Sonke Gender Justice urgently calls on the newly elected South African political leadership to adopt policies and practices to promote gender justice.
South Africa has one of the highest rates of sexual coercion and violence in the world and an AIDS epidemic that is inextricably linked to gender inequality and violence against women.
In a country where young women constitute 75% of infections among young people, leaders and especially men in positions of leadership – have a critical role to play in upholding women’s rights and promoting healthier models of masculinity.
“The South African Constitution clearly states that government has a duty to proactively implement measures to promote gender equality, yet not a single political party has made this part of their manifesto,” said Sonke co-director Bafana Khumalo. “Nor have they focused on the role men and boys can play in creating an environment in which men and women enjoy healthy, equitable and just relationships. These issues are of the utmost importance and critical to the development of a truly democratic society.”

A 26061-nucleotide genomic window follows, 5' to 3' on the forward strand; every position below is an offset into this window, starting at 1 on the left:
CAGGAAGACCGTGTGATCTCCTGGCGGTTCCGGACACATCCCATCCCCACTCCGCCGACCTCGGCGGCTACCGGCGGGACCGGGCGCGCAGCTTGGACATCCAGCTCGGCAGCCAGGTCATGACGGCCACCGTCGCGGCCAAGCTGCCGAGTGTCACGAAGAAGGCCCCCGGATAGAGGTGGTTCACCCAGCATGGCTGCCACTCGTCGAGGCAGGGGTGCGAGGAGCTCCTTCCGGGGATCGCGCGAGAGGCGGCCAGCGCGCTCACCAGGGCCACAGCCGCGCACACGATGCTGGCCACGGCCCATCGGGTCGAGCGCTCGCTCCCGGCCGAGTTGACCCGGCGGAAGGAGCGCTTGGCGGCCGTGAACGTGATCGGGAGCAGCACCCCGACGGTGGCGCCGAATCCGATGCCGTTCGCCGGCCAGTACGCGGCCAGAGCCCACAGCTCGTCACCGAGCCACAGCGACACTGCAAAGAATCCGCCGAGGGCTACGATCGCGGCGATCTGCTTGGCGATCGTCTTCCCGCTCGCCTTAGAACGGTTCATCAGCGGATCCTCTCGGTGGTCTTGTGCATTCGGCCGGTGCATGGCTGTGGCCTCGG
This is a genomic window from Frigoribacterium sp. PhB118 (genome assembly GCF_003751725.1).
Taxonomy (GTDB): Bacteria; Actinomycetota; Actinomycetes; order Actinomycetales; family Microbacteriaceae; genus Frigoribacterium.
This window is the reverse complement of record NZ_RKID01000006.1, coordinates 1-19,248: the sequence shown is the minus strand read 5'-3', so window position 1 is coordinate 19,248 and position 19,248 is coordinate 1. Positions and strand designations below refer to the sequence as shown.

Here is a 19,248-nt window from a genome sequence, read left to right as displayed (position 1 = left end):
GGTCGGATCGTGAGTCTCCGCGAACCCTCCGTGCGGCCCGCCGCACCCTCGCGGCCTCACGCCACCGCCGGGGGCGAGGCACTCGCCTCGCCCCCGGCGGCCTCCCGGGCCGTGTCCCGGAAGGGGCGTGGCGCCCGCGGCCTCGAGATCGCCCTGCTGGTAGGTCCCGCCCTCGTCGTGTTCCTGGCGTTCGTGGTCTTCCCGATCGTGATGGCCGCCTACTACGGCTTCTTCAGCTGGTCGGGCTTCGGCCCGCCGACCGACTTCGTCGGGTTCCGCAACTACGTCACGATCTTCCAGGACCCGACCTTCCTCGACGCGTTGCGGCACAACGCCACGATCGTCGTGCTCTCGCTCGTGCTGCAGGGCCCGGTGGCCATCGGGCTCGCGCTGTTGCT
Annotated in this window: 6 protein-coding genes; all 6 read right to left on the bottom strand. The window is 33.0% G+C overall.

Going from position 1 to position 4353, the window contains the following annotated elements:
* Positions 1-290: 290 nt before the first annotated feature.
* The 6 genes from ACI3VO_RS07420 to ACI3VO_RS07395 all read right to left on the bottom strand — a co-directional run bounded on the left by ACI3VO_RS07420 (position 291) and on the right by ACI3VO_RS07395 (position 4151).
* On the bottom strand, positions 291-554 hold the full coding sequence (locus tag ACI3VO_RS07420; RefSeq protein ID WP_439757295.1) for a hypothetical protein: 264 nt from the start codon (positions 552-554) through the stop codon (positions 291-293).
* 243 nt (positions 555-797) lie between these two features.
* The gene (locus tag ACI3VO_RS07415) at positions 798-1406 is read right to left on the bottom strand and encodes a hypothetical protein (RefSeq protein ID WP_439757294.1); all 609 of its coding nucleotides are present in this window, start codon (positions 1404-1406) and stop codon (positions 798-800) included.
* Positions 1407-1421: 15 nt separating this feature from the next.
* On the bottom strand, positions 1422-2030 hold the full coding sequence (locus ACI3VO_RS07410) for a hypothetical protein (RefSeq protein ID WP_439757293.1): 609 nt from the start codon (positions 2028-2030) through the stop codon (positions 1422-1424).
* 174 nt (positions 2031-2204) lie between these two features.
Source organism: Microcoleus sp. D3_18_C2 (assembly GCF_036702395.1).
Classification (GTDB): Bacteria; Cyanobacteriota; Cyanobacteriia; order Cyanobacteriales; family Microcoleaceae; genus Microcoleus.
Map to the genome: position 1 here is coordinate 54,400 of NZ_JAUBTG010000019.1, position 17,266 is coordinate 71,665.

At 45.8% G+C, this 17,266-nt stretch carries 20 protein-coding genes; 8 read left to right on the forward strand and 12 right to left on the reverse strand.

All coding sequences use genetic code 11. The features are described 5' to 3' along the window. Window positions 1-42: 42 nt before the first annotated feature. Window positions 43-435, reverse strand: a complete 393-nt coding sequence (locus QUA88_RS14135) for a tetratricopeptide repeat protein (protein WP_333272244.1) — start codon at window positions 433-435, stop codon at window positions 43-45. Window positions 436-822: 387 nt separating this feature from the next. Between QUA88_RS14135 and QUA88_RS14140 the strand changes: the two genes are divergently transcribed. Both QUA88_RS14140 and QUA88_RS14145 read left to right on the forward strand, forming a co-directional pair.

According to Sonke, the government should take immediate steps to:
- Protect the health and rights of all South Africans by ensuring access to essential, quality health services including HIV services and male and female condoms;
- Protect its citizens from discrimination, sexual coercion, violence;
- Collaborate with civil society to ensure swift implementation of existing policies and plans, including the Domestic Violence Act, the Sexual Offences Act and the National Strategic Plan on HIV and AIDS;
- Develop national campaigns and policies in schools, the media and other institutions to change men’s attitudes and practices; and
- Consider new paternity leave policies that encourage men to be fully involved in the lives of their children, from birth to adulthood;
Since 1994, the ANC has made many promises towards achieving gender equality. For example, it committed itself to working with civil society to engage men and boys in transforming gender roles and relations as part of the 2004 and 2009 United Nations Commission on the Status of Women. However, South Africans have yet to see those commitments fully realised. The few efforts have been ad-hoc, and have led to little sustainable change.
“Women and men and girls and boys would all benefit if government makes concerted efforts to engage men and boys in gender equality matters,” said Sonke advocacy coordinator Mbuyiselo Botha. “We challenge men in positions of leadership to be at the forefront of achieving gender equality for all South Africans.”